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Bad marriages linked to depression

Photo of Karen Lavin


Marriage can be a source of strength and stability for many Illinoisans. A partner can provide fun and companionship during the good times, and wisdom and encouragement during trying times. Unfortunately, sometimes a relationship can be the source of those trying times. That connection was recently reinforced by researchers.

Researchers found a link between marriage and health. In what should come as no surprise for Illinoisans who have gone through a divorce, good marriages improve mental health while bad marriages make it worse.

That conclusion came after the researchers studied over 100 couples. At the start of the study, researchers had the couples fill out questionnaires gauging marital stress. For example, the questionnaire asked how often the other partner was a source of tension and how often the other partner let them down.

Years later, researchers followed up on the questionnaire. Researchers assessed the partners for depression and marital stress. Then two years after that, researchers gave the participants an emotional response test. The test featured participants viewing 90 images as they flashed on a computer screen. Researchers measured the participants emotional reactions to the images.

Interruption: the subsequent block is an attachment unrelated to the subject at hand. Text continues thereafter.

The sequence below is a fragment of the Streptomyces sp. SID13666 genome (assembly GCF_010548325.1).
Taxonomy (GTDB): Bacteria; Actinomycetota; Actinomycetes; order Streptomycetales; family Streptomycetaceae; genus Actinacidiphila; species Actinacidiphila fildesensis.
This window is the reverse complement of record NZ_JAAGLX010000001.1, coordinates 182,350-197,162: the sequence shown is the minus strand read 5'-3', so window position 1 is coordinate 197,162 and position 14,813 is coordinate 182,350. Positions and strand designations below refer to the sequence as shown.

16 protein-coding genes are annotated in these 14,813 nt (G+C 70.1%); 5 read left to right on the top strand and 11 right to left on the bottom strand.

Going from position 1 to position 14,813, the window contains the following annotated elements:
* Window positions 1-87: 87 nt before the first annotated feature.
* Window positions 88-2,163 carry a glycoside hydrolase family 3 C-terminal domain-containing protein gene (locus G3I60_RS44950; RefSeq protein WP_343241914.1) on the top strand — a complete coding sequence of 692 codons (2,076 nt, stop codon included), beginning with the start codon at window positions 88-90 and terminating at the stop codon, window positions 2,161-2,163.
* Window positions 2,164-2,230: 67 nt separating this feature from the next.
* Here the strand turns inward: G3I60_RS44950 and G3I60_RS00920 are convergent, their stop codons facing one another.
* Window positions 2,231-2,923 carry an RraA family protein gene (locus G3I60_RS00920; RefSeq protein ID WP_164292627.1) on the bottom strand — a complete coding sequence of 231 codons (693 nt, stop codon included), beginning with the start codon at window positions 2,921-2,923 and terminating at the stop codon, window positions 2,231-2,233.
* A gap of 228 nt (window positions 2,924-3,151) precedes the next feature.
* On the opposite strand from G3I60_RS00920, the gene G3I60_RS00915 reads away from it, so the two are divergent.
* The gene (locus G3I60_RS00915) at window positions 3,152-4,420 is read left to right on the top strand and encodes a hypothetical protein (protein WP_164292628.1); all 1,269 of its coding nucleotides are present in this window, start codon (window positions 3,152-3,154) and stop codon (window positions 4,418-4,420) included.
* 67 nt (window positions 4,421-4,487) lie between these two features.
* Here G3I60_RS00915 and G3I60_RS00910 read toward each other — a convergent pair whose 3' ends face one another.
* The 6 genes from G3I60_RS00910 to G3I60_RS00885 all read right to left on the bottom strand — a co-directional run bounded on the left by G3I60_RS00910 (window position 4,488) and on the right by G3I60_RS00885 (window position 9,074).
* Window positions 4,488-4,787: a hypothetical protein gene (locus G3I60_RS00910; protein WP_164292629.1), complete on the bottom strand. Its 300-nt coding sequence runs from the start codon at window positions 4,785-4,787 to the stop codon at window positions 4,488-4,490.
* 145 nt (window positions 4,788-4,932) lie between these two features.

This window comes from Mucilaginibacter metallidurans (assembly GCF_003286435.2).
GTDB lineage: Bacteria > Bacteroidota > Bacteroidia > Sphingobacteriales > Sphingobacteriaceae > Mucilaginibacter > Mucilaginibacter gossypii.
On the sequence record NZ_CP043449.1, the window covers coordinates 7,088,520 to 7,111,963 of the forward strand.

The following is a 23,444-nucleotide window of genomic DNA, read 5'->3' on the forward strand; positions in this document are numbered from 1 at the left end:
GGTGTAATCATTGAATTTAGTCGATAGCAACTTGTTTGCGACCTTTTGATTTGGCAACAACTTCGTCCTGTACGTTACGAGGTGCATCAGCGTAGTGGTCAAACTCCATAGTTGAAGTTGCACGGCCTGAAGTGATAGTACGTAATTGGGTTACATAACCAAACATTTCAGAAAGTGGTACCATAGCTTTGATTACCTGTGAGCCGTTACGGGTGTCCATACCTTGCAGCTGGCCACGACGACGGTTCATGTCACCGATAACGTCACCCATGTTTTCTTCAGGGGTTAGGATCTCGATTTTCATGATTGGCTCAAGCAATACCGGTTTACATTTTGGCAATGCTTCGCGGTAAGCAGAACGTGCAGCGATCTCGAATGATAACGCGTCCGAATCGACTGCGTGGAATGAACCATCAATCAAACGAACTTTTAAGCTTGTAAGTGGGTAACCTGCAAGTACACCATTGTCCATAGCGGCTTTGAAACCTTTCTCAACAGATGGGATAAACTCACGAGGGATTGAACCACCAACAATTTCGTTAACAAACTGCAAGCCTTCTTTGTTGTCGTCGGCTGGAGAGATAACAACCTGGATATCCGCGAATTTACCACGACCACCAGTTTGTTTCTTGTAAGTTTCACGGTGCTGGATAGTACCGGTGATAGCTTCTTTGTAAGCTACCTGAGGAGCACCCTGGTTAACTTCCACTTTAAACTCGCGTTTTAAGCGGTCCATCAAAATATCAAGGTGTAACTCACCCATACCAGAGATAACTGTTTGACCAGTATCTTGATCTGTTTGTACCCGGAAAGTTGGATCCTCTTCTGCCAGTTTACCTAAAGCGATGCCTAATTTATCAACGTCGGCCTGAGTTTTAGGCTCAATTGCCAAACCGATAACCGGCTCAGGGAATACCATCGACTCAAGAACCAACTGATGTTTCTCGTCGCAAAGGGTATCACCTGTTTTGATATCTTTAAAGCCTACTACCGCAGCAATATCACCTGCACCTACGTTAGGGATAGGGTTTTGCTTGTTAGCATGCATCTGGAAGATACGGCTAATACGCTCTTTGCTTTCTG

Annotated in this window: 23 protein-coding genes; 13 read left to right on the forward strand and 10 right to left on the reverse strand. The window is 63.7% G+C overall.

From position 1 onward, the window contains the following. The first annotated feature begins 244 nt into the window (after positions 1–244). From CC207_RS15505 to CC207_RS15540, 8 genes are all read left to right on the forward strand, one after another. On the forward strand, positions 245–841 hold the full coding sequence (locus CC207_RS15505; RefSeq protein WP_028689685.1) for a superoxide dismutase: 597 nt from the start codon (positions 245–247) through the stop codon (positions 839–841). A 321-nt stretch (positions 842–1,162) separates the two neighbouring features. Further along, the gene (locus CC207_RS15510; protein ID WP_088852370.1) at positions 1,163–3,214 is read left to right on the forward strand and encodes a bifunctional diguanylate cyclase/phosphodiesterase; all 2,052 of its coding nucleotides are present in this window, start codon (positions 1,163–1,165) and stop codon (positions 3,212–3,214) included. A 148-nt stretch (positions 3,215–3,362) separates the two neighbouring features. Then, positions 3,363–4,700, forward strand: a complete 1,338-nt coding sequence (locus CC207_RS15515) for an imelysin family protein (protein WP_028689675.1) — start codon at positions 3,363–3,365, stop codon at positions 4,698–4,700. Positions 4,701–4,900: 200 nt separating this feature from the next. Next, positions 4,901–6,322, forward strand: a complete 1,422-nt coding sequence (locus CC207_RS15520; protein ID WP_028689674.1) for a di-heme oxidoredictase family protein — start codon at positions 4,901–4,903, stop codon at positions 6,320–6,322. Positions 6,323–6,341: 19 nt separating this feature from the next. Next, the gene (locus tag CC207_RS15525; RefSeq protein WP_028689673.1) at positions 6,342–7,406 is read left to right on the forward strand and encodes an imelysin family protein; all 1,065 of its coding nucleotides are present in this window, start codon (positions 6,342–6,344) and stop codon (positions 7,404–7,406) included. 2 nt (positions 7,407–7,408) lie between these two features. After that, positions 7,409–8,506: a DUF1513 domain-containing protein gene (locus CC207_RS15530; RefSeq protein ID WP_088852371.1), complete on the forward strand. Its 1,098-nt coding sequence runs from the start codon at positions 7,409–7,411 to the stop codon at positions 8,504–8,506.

Extrapolating from those results, researchers noticed a trend: participants who had suffered chronic marital stress had trouble responding to positive stimuli. Failure to respond to positive stimuli is an indicator of depression.

The results should reinforce that staying in an unhappy marriage may not be a good choice. In fact, it may harm a person's health. Illinoisans going through that situation may want consider whether a divorce is right for them and, if so, what their next steps should be.

Source: Huffington Post, "Stressful Marriages Linked To Depression In New Study," Taryn Hillin, April 28, 2014

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